The ECB noted that CBDCs provide a more credible alternative compared to unbacked digital assets.
The study tagged “Towards The Holy Grail of Cross-border Payments” aimed to identify the potentials and drawbacks of existing international payment methods. Consequently, it considered several methods, including correspondent banking, fintech in multiple countries, crypto assets, stablecoins, interlinked instant payment systems, and CBDCs.
The idea of the research was to identify the payment system that was immediate, cheap, had global reach and could guarantee secure settlement. The paper concluded that interlinked instant payment systems and CBDCs are better alternatives.
Volatile Bitcoin Unsuitable for Cross-border Payments
In its paper, the ECB considered Bitcoin (BTC), Ethereum, and other unbacked assets similarly. It noted the assertions of bitcoin enthusiasts like Nayyib Bukele, president of El Salvador, who accepted Bitcoin as legal tender.
According to the FSB, Bitcoin does not qualify as a suitable payment method for cross-border transactions. The ECB towed a softer line identifying the lack of intermediaries and the singularity of the blockchain as a plus. However, the report queried the settlement mechanism behind Bitcoin.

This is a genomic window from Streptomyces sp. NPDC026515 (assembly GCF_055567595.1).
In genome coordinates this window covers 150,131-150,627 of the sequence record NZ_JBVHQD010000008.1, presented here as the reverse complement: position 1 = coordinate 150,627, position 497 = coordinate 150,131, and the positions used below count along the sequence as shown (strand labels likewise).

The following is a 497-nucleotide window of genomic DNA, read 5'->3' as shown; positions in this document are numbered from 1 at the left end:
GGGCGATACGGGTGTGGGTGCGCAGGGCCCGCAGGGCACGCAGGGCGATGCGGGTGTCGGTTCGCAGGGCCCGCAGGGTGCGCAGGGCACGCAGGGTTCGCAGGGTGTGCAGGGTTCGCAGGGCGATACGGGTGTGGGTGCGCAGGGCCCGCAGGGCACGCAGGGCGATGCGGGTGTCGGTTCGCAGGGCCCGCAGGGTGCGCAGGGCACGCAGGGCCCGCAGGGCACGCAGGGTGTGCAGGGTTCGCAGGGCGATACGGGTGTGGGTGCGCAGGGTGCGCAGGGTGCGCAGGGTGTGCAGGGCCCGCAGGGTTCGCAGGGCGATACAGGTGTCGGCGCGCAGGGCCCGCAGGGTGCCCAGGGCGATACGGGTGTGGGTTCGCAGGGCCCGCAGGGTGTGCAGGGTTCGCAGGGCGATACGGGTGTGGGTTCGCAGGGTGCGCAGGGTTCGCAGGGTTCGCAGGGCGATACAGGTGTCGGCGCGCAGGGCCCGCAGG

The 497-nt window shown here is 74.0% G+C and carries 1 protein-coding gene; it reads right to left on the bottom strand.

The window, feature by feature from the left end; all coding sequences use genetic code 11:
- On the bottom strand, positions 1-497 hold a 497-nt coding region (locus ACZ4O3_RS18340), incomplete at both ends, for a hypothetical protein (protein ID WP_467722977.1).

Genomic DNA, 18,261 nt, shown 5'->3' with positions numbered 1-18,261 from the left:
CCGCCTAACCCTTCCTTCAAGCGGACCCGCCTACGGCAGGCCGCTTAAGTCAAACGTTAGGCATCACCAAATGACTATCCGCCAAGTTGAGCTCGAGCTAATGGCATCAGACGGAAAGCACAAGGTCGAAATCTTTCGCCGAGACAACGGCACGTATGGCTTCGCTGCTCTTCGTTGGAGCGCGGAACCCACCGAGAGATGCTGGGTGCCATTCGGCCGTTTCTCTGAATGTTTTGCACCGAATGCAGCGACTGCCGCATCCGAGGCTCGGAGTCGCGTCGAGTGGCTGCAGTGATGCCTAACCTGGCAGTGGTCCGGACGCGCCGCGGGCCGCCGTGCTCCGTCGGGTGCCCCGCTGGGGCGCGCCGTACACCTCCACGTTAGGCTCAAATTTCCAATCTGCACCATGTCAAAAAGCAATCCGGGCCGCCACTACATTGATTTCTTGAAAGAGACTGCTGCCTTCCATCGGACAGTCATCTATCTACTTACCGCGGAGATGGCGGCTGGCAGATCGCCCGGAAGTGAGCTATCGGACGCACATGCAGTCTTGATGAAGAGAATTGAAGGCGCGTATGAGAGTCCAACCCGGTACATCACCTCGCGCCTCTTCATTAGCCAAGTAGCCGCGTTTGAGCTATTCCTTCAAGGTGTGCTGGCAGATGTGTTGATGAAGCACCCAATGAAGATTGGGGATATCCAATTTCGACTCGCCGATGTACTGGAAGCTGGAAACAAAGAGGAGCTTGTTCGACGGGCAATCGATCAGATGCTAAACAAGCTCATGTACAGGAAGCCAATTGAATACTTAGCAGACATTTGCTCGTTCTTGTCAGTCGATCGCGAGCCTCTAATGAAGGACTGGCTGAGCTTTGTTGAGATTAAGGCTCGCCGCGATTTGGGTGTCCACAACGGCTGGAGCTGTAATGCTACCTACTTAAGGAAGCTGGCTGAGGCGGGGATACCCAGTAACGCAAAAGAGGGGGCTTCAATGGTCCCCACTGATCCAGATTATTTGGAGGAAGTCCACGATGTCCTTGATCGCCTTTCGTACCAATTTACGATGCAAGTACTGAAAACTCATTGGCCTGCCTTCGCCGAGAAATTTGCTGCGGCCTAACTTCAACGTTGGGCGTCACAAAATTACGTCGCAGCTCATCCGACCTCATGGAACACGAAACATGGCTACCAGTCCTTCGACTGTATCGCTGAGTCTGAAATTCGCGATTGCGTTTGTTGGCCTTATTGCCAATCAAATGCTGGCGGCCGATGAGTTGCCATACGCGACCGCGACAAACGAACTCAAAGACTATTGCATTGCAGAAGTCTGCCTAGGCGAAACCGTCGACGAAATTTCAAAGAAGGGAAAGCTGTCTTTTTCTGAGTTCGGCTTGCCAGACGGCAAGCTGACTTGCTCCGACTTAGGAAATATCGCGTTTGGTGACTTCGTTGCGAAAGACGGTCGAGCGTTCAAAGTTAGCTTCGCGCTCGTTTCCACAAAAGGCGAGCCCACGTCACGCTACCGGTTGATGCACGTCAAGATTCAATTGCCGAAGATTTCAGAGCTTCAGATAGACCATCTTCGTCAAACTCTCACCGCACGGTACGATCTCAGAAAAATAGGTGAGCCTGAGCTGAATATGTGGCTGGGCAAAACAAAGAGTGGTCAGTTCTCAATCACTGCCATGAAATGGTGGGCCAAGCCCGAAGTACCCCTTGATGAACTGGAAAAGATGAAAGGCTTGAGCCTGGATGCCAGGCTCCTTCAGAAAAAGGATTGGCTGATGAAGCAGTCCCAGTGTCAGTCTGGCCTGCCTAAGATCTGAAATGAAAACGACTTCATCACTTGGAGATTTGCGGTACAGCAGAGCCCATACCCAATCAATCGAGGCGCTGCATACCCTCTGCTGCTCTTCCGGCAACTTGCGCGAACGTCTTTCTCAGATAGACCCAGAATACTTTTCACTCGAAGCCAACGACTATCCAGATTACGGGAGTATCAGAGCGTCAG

Also, it noted that the blockchain system is ‘inherently expensive and wasteful.’ According to the Bank of Italy Chair, Hossein Nabilou, “Bitcoin goes a long way to create extreme inefficiencies by introducing a distributed ledger that should be maintained, updated and validated by all fully validating nodes.” Further, the report noted that the cryptocurrency was highly volatile, making it unsuitable for cross-border payments.
Bitcoin has been particularly volatile since the year started. From its all-time high of $69,000 in November 2021, Bitcoin crashed to $17500 in June. It enjoyed its best month of 2022 in July, ending the month above $23000.
CBDCs Are Better Alternatives
Compared to unbacked digital assets, the ECB noted that CBDCs provide a credible alternative. Likewise, it reported interlinked instant payment systems with FX conversion layers as equally good.
CBDCs boast two advantages; preserving money sovereignty and guaranteeing simple and seamless transactions. However, the ECB notes that successful domestic adoption must precede the use of CBDCs for cross-border payments.
According to the Atlantic Council, only ten countries have fully launched a CBDC. Of these, China has gained the most adoption locally.
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